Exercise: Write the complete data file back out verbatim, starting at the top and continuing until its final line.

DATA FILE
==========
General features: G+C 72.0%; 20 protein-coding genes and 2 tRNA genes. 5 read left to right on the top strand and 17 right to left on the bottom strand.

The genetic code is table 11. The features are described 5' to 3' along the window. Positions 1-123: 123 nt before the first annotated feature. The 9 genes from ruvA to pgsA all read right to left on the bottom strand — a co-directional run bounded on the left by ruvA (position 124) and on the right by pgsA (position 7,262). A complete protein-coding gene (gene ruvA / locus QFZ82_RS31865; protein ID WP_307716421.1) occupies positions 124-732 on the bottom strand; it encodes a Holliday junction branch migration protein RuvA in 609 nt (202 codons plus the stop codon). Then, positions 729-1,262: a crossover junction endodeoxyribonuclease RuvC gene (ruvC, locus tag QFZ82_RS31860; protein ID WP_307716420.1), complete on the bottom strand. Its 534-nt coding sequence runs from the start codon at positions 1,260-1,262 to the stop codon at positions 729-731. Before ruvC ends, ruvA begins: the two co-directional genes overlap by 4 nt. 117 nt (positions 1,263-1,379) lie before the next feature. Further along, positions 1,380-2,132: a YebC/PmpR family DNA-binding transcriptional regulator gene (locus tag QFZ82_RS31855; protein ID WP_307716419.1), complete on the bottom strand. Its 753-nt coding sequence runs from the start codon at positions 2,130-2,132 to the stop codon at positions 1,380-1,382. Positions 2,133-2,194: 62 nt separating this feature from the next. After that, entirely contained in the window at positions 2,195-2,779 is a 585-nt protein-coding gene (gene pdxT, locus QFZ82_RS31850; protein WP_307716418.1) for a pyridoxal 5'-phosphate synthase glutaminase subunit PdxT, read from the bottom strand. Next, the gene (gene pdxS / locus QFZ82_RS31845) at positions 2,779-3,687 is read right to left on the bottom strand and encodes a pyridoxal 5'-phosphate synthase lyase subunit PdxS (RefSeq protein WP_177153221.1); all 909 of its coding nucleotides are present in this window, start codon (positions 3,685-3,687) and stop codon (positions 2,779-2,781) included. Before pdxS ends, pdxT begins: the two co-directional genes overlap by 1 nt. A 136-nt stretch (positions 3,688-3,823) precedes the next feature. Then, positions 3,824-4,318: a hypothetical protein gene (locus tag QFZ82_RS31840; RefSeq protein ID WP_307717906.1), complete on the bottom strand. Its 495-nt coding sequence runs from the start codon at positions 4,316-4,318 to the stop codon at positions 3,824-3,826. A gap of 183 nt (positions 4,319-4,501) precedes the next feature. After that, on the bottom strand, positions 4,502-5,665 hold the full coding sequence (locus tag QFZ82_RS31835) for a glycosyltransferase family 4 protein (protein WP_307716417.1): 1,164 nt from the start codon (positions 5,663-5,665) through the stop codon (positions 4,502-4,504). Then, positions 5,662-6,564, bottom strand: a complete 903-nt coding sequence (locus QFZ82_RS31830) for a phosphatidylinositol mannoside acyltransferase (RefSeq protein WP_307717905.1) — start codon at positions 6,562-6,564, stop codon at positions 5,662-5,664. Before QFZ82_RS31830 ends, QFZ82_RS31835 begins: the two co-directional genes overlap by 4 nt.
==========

General features: G+C 72.0%; 20 protein-coding genes and 2 tRNA genes. 5 read left to right on the top strand and 17 right to left on the bottom strand.

The genetic code is table 11. The features are described 5' to 3' along the window. Positions 1-123: 123 nt before the first annotated feature. The 9 genes from ruvA to pgsA all read right to left on the bottom strand — a co-directional run bounded on the left by ruvA (position 124) and on the right by pgsA (position 7,262). A complete protein-coding gene (gene ruvA / locus QFZ82_RS31865; protein ID WP_307716421.1) occupies positions 124-732 on the bottom strand; it encodes a Holliday junction branch migration protein RuvA in 609 nt (202 codons plus the stop codon). Then, positions 729-1,262: a crossover junction endodeoxyribonuclease RuvC gene (ruvC, locus tag QFZ82_RS31860; protein ID WP_307716420.1), complete on the bottom strand. Its 534-nt coding sequence runs from the start codon at positions 1,260-1,262 to the stop codon at positions 729-731. Before ruvC ends, ruvA begins: the two co-directional genes overlap by 4 nt. 117 nt (positions 1,263-1,379) lie before the next feature. Further along, positions 1,380-2,132: a YebC/PmpR family DNA-binding transcriptional regulator gene (locus tag QFZ82_RS31855; protein ID WP_307716419.1), complete on the bottom strand. Its 753-nt coding sequence runs from the start codon at positions 2,130-2,132 to the stop codon at positions 1,380-1,382. Positions 2,133-2,194: 62 nt separating this feature from the next. After that, entirely contained in the window at positions 2,195-2,779 is a 585-nt protein-coding gene (gene pdxT, locus QFZ82_RS31850; protein WP_307716418.1) for a pyridoxal 5'-phosphate synthase glutaminase subunit PdxT, read from the bottom strand. Next, the gene (gene pdxS / locus QFZ82_RS31845) at positions 2,779-3,687 is read right to left on the bottom strand and encodes a pyridoxal 5'-phosphate synthase lyase subunit PdxS (RefSeq protein WP_177153221.1); all 909 of its coding nucleotides are present in this window, start codon (positions 3,685-3,687) and stop codon (positions 2,779-2,781) included. Before pdxS ends, pdxT begins: the two co-directional genes overlap by 1 nt. A 136-nt stretch (positions 3,688-3,823) precedes the next feature. Then, positions 3,824-4,318: a hypothetical protein gene (locus tag QFZ82_RS31840; RefSeq protein ID WP_307717906.1), complete on the bottom strand. Its 495-nt coding sequence runs from the start codon at positions 4,316-4,318 to the stop codon at positions 3,824-3,826. A gap of 183 nt (positions 4,319-4,501) precedes the next feature. After that, on the bottom strand, positions 4,502-5,665 hold the full coding sequence (locus tag QFZ82_RS31835) for a glycosyltransferase family 4 protein (protein WP_307716417.1): 1,164 nt from the start codon (positions 5,663-5,665) through the stop codon (positions 4,502-4,504). Then, positions 5,662-6,564, bottom strand: a complete 903-nt coding sequence (locus QFZ82_RS31830) for a phosphatidylinositol mannoside acyltransferase (RefSeq protein WP_307717905.1) — start codon at positions 6,562-6,564, stop codon at positions 5,662-5,664. Before QFZ82_RS31830 ends, QFZ82_RS31835 begins: the two co-directional genes overlap by 4 nt.